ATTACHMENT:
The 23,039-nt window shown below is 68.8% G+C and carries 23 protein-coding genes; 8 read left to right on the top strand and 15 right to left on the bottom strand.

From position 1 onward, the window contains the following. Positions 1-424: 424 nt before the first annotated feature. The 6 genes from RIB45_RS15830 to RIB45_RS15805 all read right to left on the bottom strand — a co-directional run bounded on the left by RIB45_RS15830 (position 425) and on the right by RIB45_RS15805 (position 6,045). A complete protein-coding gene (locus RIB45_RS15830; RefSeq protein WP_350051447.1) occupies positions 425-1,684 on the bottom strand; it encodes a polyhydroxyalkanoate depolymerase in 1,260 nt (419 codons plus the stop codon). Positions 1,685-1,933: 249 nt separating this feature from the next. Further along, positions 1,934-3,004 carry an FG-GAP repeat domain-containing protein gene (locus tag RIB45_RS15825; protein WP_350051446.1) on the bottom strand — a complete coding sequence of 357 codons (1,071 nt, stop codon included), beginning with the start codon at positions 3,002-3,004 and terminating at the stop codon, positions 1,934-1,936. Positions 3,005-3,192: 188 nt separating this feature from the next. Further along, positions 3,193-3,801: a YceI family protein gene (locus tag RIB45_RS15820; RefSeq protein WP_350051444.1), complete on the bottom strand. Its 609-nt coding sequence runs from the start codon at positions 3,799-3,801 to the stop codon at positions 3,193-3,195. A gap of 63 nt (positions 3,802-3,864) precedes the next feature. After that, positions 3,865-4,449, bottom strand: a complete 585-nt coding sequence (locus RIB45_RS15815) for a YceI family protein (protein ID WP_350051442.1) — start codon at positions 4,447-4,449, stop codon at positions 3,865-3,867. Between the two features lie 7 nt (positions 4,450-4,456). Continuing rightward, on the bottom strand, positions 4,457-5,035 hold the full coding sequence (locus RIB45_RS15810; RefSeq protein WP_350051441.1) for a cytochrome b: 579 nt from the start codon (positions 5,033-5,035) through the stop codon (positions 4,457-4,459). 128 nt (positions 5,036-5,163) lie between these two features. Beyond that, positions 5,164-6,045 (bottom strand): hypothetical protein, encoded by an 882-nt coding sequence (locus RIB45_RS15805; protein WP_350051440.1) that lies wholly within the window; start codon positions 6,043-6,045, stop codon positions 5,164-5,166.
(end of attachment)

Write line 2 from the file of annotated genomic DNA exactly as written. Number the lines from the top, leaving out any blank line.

From position 1 onward, the window contains the following. Positions 1-424: 424 nt before the first annotated feature. The 6 genes from RIB45_RS15830 to RIB45_RS15805 all read right to left on the bottom strand — a co-directional run bounded on the left by RIB45_RS15830 (position 425) and on the right by RIB45_RS15805 (position 6,045). A complete protein-coding gene (locus RIB45_RS15830; RefSeq protein WP_350051447.1) occupies positions 425-1,684 on the bottom strand; it encodes a polyhydroxyalkanoate depolymerase in 1,260 nt (419 codons plus the stop codon). Positions 1,685-1,933: 249 nt separating this feature from the next. Further along, positions 1,934-3,004 carry an FG-GAP repeat domain-containing protein gene (locus tag RIB45_RS15825; protein WP_350051446.1) on the bottom strand — a complete coding sequence of 357 codons (1,071 nt, stop codon included), beginning with the start codon at positions 3,002-3,004 and terminating at the stop codon, positions 1,934-1,936. Positions 3,005-3,192: 188 nt separating this feature from the next. Further along, positions 3,193-3,801: a YceI family protein gene (locus tag RIB45_RS15820; RefSeq protein WP_350051444.1), complete on the bottom strand. Its 609-nt coding sequence runs from the start codon at positions 3,799-3,801 to the stop codon at positions 3,193-3,195. A gap of 63 nt (positions 3,802-3,864) precedes the next feature. After that, positions 3,865-4,449, bottom strand: a complete 585-nt coding sequence (locus RIB45_RS15815) for a YceI family protein (protein ID WP_350051442.1) — start codon at positions 4,447-4,449, stop codon at positions 3,865-3,867. Between the two features lie 7 nt (positions 4,450-4,456). Continuing rightward, on the bottom strand, positions 4,457-5,035 hold the full coding sequence (locus RIB45_RS15810; RefSeq protein WP_350051441.1) for a cytochrome b: 579 nt from the start codon (positions 5,033-5,035) through the stop codon (positions 4,457-4,459). 128 nt (positions 5,036-5,163) lie between these two features. Beyond that, positions 5,164-6,045 (bottom strand): hypothetical protein, encoded by an 882-nt coding sequence (locus RIB45_RS15805; protein WP_350051440.1) that lies wholly within the window; start codon positions 6,043-6,045, stop codon positions 5,164-5,166.